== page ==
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it was released. and it was the most requested song on alexia, "easy on me." the album is expected to soar off the charts following her successful 2015 album, "25," which currently holds the biggest record. legendary singer tony bennett is celebrating a new record. the 95-year-old has been officially recognized by the guinness book of world record as the oldest person to release an album of new material for his second collaboration with lady gaga. according to the organization he has four other titles. still ahead, the house committee tasked with investigating the attack on the
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capitol lays out its criminal contempt case against steve bannon after the former trump adviser blew off a deposition. "way too early" is coming right back. ck find your breaking point. then break it. every emergen-c gives you a potent blend of nutrients so you can emerge your best with emergen-c. when i break a long run i'm talking long long. that's why i use old spice triple protection sweat defense. old spice works harder for longer. hey derrick man, you gonna be much longer? it's gonna be a minute minute. hey derrick, quit playin. derrick! imagine having someone else do your books for you. as your quickbooks live bookkeeper, i'll categorize expenses, reconcile accounts, and close your books. cool. - yep. know where your business stands. intuit quickbooks live bookkeeping. before discovering nexium 24hr to treat her frequent heartburn... claire could only imagine enjoying chocolate cake. now, she can have her cake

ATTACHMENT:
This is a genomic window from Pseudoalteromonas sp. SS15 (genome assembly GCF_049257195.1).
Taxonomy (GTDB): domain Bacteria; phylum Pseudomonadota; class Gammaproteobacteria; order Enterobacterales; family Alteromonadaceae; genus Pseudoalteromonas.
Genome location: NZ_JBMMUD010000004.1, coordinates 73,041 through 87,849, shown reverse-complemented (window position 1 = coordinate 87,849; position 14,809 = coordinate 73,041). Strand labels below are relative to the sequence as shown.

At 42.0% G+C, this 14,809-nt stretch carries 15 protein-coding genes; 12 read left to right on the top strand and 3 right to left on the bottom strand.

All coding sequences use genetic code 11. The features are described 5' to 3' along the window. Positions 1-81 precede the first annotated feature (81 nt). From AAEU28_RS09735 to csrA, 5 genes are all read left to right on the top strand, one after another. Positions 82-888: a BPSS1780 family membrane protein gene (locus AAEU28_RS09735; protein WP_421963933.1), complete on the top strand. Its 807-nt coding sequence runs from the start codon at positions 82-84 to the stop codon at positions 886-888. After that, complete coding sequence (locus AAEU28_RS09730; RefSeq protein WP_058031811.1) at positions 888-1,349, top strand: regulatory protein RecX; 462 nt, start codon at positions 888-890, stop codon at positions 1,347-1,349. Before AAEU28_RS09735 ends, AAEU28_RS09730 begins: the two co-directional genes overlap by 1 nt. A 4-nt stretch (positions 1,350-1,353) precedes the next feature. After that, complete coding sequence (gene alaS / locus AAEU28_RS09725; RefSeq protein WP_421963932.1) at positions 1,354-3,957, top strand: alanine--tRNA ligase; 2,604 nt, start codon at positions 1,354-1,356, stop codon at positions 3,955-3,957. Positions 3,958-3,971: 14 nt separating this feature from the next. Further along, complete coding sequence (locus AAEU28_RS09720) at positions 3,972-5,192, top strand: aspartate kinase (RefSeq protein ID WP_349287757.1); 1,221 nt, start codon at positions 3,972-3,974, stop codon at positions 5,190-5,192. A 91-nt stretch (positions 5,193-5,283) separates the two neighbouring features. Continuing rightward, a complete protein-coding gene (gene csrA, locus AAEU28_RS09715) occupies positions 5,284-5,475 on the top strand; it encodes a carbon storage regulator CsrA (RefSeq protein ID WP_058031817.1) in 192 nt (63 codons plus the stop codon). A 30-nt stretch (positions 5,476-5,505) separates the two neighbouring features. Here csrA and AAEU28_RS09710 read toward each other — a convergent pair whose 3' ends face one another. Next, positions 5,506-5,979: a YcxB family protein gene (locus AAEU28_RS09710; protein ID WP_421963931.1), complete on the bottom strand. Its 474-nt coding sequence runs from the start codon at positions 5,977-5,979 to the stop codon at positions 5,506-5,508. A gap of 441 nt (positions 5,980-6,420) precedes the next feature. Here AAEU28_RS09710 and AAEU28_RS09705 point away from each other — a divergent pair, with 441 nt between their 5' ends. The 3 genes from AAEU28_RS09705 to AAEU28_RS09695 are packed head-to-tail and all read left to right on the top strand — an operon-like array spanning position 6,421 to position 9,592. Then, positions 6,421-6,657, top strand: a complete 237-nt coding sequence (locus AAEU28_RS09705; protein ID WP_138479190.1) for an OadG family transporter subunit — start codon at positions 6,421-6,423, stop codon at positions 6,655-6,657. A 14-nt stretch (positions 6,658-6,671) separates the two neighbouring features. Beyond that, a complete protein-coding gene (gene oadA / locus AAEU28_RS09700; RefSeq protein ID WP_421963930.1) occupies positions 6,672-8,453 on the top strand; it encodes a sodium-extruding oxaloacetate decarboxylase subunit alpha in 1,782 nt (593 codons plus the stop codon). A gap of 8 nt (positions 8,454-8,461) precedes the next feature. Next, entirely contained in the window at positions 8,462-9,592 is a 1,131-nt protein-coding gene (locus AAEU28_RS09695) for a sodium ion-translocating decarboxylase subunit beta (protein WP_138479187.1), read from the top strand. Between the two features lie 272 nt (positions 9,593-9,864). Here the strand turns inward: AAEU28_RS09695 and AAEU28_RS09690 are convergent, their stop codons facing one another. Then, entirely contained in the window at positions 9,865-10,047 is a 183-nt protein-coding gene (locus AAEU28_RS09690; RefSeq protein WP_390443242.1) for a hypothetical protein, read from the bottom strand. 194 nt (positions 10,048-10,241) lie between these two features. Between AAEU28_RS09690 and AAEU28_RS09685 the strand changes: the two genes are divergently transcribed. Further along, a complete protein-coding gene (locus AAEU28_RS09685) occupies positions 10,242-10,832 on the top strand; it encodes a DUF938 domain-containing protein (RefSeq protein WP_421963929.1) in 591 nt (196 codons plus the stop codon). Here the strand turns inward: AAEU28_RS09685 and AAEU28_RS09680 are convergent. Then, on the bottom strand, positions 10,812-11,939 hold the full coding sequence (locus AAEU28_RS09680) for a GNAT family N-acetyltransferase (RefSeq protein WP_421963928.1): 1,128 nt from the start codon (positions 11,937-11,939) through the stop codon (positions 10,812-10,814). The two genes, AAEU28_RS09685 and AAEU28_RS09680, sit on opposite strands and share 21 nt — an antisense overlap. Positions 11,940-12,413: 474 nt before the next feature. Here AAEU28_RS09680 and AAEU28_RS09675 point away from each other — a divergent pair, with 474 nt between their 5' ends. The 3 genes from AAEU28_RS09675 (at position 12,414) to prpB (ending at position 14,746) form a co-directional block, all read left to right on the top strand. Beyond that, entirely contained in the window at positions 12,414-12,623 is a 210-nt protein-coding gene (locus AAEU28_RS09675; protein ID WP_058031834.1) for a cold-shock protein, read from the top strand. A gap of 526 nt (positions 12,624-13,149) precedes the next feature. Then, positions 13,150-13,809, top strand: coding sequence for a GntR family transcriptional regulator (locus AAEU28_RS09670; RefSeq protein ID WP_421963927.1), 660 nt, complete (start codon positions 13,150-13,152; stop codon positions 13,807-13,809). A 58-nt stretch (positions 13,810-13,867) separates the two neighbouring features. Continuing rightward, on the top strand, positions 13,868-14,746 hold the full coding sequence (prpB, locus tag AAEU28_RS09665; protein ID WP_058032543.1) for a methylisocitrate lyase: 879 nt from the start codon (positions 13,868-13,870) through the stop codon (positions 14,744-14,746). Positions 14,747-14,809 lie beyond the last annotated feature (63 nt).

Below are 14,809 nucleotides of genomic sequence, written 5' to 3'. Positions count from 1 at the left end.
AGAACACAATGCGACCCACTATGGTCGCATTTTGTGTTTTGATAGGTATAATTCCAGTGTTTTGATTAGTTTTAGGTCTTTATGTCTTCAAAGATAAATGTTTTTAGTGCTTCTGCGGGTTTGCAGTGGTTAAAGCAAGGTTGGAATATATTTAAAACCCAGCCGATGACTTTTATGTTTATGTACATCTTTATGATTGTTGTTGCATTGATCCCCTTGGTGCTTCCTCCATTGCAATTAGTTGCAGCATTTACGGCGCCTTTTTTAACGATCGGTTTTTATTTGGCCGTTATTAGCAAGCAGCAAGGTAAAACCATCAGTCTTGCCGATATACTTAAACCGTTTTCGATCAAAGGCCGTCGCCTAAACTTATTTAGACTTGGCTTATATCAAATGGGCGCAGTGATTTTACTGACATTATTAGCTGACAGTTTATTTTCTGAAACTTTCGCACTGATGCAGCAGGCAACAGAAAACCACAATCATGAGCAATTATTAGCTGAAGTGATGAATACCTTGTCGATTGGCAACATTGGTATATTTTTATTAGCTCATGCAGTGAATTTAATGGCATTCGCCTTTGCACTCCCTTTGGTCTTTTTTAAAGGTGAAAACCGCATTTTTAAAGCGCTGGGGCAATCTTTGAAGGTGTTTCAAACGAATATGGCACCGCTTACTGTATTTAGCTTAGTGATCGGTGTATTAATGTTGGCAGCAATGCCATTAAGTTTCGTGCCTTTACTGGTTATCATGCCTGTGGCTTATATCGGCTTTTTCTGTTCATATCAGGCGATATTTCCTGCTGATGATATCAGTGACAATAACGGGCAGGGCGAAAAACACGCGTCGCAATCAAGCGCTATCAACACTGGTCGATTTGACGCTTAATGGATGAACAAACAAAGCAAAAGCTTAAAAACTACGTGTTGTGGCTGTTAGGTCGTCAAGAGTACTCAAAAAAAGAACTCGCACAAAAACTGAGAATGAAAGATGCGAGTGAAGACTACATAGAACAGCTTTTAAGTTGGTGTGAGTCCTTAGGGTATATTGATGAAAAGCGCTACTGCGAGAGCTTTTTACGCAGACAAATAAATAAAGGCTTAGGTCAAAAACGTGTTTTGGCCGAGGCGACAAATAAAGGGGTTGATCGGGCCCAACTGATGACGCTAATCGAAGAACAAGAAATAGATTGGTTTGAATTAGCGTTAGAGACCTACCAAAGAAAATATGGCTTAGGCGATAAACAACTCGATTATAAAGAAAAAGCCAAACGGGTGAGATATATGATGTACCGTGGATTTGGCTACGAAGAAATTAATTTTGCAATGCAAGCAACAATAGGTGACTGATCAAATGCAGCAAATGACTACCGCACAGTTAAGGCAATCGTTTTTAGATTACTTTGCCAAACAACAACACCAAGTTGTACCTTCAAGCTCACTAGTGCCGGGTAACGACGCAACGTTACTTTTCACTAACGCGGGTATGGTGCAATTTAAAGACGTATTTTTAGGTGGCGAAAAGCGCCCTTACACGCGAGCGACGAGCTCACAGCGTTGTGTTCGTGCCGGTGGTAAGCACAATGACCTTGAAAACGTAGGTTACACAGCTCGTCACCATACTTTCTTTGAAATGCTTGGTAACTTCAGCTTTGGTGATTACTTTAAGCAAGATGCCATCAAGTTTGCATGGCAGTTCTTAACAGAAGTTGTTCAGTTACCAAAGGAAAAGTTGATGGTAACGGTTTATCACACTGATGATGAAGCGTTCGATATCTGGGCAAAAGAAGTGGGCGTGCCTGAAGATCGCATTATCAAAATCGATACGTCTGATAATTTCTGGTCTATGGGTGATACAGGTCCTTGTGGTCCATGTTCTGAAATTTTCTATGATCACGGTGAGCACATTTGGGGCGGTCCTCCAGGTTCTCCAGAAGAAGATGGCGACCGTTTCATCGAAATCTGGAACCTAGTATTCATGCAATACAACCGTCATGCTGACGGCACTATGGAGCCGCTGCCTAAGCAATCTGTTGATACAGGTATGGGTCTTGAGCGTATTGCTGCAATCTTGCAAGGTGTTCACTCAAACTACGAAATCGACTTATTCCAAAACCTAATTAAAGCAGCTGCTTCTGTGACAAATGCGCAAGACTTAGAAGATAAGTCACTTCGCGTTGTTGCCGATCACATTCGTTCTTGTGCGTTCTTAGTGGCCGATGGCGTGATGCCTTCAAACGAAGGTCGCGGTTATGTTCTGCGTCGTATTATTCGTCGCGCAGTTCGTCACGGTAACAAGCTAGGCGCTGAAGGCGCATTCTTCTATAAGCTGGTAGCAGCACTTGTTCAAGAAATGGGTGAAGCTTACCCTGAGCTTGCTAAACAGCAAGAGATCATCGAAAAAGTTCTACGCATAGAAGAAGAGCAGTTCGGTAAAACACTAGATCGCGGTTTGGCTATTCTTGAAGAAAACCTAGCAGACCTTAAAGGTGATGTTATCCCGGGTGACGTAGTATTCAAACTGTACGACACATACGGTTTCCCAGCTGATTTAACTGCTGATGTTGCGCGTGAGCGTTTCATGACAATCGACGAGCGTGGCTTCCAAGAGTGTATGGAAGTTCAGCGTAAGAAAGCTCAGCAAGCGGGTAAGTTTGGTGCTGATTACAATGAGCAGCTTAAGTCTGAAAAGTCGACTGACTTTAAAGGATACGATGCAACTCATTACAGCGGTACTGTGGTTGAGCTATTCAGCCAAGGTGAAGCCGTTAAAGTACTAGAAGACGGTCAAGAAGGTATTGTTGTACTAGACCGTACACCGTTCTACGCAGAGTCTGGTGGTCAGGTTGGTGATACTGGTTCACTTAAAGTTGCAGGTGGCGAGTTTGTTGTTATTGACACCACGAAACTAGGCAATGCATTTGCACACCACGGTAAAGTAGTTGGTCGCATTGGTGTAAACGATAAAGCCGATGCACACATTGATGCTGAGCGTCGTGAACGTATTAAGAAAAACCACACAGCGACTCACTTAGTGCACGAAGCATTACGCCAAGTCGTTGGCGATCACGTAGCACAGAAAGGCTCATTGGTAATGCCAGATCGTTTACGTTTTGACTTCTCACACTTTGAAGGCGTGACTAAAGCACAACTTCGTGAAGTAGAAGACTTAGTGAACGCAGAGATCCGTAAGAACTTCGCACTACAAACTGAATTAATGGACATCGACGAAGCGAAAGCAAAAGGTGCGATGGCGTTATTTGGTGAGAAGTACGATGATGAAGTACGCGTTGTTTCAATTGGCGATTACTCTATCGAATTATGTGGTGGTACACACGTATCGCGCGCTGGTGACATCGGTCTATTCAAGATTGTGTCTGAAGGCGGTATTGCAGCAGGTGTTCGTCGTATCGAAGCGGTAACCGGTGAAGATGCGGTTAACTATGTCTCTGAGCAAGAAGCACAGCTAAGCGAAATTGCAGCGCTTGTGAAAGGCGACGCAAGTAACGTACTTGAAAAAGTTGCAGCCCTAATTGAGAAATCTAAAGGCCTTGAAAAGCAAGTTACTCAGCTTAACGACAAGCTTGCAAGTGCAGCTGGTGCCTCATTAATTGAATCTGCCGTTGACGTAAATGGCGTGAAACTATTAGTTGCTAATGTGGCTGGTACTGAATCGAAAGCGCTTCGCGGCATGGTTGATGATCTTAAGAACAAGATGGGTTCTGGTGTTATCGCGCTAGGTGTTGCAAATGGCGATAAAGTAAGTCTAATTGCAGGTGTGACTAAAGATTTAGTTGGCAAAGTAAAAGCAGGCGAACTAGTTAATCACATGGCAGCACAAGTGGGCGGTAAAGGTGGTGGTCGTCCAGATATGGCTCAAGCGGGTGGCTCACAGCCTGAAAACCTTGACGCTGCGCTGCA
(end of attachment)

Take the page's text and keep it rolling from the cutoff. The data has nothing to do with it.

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the house select committee investigating the january 6th insurrection is laying out its criminal contempt case against former trump adviser steve bannon. according to the "washington post," the committee sent a letter to ban non's attorney on friday purporting that he failed to cooperate with its investigation. bannon has argued he can't respond due to executive privilege. the committee also released a criminal contempt report. the report will be the subject of a committee meeting later this evening when the panel is expected to vote and approve the contempt charge. it's possible the vote could be taken up by the full house as early as this week, and it would then go to the justice department. joining us now, nag at
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correspondent at politico, betsy. thank you so much for being bianna golodryga here this morning. what is your reporting that doj will, in fact, charge bannon if he's charged with contempt in the house? >> it's hard to say. i think there's kind of an emerging view it's very likely dj will charge him, but that's not a consensus, and, in fact, the justice department doesn't want to get involved in criminal proceedings if there's civil litigation that could resolve the matter. what we expect bannon's team to argue if they end up engaging with doj prior to any criminal charges is trump has now sued the january 6 select committee, in part claiming many of its investigative goals violated executive privilege. that said, bannon has an extraordinarily thin argument to make regarding executive privilege because, first, trump is not the executive anymore,